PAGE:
Is Violent Behaviour of Patient In Hospital Relevant In Judging the Potential for Violence While In the Community ?
In Donaldson v. Daley (206 AD2d 298, 299 1st Dept 1994), the Appellate Division reversed a Supreme Court order which granted the patient's release.
The Court held that "the fact that a patient's condition can be stabilized in a hospital setting does not necessarily lead to the conclusion that the patient can function normally on his own in an outpatient setting (see also Matter of Ford v. Daniel R., 215 AD2d 294, 295 1st Dept 1995).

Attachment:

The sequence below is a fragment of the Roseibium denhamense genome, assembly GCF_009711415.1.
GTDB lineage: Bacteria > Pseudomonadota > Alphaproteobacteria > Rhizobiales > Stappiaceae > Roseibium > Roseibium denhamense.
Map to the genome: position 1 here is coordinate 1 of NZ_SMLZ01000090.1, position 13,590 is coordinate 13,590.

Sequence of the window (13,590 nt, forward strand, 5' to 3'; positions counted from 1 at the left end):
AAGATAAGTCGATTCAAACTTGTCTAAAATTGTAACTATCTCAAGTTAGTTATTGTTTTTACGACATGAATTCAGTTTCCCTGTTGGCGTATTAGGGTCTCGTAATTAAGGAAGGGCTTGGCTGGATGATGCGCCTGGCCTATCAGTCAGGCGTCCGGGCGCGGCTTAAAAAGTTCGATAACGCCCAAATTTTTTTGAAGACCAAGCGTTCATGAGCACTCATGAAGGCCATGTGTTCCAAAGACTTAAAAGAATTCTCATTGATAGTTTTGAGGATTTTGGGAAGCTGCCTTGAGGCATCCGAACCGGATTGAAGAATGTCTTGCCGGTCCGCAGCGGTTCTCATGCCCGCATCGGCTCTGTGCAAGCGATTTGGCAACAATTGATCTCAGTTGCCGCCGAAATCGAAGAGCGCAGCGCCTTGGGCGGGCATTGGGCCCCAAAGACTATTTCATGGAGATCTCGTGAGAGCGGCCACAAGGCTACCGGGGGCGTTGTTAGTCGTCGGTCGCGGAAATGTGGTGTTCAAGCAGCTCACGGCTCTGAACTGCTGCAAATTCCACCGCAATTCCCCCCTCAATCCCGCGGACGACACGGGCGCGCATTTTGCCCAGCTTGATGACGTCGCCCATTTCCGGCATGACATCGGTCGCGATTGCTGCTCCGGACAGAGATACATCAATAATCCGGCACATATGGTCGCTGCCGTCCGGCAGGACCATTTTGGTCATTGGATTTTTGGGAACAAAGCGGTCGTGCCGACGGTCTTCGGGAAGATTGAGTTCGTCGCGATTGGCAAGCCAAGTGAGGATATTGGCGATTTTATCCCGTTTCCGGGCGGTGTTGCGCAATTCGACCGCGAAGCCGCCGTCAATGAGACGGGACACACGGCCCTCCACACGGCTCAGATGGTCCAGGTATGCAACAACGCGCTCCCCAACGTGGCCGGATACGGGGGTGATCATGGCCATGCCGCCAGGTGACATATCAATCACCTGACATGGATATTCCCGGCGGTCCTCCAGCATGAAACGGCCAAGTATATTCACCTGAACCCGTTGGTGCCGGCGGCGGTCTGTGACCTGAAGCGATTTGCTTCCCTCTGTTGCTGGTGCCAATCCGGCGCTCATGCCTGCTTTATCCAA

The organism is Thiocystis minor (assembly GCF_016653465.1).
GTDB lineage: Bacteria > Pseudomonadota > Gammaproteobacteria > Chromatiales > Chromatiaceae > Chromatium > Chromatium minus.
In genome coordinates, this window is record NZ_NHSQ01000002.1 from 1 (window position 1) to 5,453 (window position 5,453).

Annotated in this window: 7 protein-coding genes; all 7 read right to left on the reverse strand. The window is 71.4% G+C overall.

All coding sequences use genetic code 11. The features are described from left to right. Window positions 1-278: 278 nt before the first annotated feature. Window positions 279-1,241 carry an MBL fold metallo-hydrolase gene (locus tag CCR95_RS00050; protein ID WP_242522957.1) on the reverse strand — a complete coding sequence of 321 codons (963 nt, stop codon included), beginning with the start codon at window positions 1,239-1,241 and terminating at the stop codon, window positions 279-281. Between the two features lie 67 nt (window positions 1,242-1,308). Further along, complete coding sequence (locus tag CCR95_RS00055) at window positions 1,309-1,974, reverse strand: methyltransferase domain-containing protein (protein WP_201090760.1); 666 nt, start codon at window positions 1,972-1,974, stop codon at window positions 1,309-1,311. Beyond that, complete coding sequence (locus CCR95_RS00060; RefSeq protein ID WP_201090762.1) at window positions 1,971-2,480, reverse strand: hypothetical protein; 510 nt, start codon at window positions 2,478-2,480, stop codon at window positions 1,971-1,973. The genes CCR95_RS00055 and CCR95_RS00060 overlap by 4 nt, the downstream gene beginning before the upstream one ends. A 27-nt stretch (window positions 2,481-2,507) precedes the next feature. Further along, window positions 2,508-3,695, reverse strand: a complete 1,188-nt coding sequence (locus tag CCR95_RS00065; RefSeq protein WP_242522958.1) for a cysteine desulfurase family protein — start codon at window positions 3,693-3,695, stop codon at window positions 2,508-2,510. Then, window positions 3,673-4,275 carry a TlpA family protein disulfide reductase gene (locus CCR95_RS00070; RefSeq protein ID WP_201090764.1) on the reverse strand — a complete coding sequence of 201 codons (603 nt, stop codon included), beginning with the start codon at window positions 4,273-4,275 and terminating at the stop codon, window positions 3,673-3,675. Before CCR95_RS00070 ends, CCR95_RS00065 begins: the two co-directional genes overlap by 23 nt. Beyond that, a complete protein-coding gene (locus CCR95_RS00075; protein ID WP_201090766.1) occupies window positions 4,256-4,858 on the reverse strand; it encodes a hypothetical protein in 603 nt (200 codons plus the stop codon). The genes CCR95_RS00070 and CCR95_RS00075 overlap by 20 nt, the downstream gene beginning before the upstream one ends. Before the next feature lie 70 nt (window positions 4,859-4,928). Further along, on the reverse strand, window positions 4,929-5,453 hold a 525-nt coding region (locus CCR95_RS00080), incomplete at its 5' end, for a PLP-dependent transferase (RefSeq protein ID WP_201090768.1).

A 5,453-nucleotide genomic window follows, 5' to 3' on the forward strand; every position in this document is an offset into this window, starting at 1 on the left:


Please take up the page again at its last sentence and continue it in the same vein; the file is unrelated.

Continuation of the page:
The clear inference in these cases is that nondangerous behavior, while in a hospital setting, is not dispositive of the dangerousness issue (which the hospital must prove in order to involuntarily retain a patient).
In the structured setting of a psychiatric hospital, the stressors associated with day-to-day living in the community are absent; the patient's daily needs are attended to.
If a patient cannot control himself in the structured environment of a psychiatric hospital, and resorts to violent behavior in that hospital, it is certainly indicative of the potential for violence in the community.
Violent behavior while an inpatient is clearly relevant in assessing the potential for violence while in the community.